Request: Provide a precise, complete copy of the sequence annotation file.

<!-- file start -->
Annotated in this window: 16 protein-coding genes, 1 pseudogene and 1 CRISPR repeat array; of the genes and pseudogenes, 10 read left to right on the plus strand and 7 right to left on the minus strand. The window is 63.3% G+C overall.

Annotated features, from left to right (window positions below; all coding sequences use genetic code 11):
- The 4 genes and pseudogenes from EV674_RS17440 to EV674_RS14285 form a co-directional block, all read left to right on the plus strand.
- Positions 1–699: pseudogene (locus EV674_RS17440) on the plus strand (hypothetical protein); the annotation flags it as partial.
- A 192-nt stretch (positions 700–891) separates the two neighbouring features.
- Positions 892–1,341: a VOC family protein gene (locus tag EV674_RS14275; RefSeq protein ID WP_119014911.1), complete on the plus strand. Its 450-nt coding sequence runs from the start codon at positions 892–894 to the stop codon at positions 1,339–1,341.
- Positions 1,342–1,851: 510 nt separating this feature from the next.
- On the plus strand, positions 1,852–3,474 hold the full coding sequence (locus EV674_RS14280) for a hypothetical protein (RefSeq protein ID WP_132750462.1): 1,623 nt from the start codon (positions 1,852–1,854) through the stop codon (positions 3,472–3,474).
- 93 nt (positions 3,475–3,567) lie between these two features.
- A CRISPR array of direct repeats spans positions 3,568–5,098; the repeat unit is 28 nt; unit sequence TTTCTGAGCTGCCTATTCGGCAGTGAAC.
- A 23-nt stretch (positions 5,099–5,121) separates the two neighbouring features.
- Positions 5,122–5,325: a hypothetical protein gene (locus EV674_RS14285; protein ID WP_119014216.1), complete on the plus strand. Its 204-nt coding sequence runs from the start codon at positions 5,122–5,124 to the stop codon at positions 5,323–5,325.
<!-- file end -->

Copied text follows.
Annotated in this window: 16 protein-coding genes, 1 pseudogene and 1 CRISPR repeat array; of the genes and pseudogenes, 10 read left to right on the plus strand and 7 right to left on the minus strand. The window is 63.3% G+C overall.

Annotated features, from left to right (window positions below; all coding sequences use genetic code 11):
- The 4 genes and pseudogenes from EV674_RS17440 to EV674_RS14285 form a co-directional block, all read left to right on the plus strand.
- Positions 1–699: pseudogene (locus EV674_RS17440) on the plus strand (hypothetical protein); the annotation flags it as partial.
- A 192-nt stretch (positions 700–891) separates the two neighbouring features.
- Positions 892–1,341: a VOC family protein gene (locus tag EV674_RS14275; RefSeq protein ID WP_119014911.1), complete on the plus strand. Its 450-nt coding sequence runs from the start codon at positions 892–894 to the stop codon at positions 1,339–1,341.
- Positions 1,342–1,851: 510 nt separating this feature from the next.
- On the plus strand, positions 1,852–3,474 hold the full coding sequence (locus EV674_RS14280) for a hypothetical protein (RefSeq protein ID WP_132750462.1): 1,623 nt from the start codon (positions 1,852–1,854) through the stop codon (positions 3,472–3,474).
- 93 nt (positions 3,475–3,567) lie between these two features.
- A CRISPR array of direct repeats spans positions 3,568–5,098; the repeat unit is 28 nt; unit sequence TTTCTGAGCTGCCTATTCGGCAGTGAAC.
- A 23-nt stretch (positions 5,099–5,121) separates the two neighbouring features.
- Positions 5,122–5,325: a hypothetical protein gene (locus EV674_RS14285; protein ID WP_119014216.1), complete on the plus strand. Its 204-nt coding sequence runs from the start codon at positions 5,122–5,124 to the stop codon at positions 5,323–5,325.